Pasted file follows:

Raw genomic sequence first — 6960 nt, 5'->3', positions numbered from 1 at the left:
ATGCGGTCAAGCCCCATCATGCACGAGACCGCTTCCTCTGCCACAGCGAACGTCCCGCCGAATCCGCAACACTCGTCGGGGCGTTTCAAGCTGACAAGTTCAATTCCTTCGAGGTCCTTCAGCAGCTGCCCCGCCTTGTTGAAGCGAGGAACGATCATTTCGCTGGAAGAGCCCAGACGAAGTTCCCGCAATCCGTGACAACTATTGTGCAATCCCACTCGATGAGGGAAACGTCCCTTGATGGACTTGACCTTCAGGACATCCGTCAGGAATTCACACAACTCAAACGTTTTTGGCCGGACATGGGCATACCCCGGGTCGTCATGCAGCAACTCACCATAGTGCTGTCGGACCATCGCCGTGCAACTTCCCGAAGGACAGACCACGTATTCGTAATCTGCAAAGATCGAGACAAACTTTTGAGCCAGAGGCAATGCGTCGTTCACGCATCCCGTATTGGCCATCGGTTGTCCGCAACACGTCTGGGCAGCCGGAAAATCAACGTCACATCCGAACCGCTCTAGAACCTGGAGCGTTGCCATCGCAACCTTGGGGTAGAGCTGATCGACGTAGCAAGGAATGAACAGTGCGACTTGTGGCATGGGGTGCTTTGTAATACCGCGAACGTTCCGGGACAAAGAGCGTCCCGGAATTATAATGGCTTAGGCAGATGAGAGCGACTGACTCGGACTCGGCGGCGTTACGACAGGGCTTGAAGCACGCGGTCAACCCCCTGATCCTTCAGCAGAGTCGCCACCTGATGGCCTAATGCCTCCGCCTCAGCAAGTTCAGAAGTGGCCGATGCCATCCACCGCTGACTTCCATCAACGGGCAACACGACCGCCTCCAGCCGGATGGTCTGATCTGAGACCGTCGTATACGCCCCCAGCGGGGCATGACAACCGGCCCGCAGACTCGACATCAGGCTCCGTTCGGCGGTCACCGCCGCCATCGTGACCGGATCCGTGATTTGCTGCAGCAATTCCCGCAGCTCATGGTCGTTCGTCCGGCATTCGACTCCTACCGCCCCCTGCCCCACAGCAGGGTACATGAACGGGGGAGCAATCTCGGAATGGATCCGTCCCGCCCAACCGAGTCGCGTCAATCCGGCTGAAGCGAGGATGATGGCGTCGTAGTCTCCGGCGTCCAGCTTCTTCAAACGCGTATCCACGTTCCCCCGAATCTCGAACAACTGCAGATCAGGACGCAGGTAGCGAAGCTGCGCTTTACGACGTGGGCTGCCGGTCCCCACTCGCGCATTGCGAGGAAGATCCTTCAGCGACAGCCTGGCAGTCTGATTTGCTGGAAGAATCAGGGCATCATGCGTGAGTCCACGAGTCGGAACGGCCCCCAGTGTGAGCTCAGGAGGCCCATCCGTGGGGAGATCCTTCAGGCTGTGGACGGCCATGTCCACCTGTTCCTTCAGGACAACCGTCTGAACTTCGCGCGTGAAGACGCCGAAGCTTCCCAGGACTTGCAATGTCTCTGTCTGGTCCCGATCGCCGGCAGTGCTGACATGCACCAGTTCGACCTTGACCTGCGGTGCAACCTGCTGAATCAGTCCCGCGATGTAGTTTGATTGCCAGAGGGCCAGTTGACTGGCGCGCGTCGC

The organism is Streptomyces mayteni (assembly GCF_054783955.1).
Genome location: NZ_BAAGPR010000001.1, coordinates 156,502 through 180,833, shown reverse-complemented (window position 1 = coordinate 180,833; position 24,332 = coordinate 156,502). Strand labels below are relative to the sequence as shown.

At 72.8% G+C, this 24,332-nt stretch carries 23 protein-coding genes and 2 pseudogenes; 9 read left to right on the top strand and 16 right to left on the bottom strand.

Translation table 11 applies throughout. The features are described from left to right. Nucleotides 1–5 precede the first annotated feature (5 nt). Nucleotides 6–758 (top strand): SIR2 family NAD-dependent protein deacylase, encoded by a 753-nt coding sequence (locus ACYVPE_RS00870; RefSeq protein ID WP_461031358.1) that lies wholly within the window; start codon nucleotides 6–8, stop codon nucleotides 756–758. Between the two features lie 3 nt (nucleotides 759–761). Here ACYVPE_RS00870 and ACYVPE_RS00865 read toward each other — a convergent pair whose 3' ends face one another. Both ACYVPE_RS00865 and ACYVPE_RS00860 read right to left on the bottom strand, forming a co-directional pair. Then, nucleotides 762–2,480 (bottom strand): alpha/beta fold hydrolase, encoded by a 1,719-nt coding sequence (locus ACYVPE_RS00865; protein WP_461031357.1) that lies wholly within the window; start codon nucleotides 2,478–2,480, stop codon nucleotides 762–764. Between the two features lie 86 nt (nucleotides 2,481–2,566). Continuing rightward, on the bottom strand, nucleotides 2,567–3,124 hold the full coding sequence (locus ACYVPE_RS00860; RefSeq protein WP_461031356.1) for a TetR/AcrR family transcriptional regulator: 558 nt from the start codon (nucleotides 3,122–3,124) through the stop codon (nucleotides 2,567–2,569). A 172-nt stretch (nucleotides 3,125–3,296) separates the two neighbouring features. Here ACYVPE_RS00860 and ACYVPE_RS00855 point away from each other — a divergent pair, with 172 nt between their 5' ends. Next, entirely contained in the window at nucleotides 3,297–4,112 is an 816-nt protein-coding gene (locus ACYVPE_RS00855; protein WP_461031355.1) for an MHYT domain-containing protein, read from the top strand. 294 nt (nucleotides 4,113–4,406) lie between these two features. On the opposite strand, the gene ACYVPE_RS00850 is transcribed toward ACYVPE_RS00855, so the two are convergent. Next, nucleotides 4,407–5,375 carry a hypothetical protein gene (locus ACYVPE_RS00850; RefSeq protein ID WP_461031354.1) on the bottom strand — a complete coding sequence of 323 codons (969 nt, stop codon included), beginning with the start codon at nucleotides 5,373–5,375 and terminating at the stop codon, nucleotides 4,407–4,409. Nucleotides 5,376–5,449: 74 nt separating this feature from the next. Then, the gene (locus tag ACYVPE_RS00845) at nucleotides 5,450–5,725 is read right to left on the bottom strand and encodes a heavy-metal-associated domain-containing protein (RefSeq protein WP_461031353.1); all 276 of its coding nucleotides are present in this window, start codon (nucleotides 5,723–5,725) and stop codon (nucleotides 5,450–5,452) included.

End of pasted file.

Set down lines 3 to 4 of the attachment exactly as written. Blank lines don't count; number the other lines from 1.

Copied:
The organism is Streptomyces mayteni (assembly GCF_054783955.1).
Genome location: NZ_BAAGPR010000001.1, coordinates 156,502 through 180,833, shown reverse-complemented (window position 1 = coordinate 180,833; position 24,332 = coordinate 156,502). Strand labels below are relative to the sequence as shown.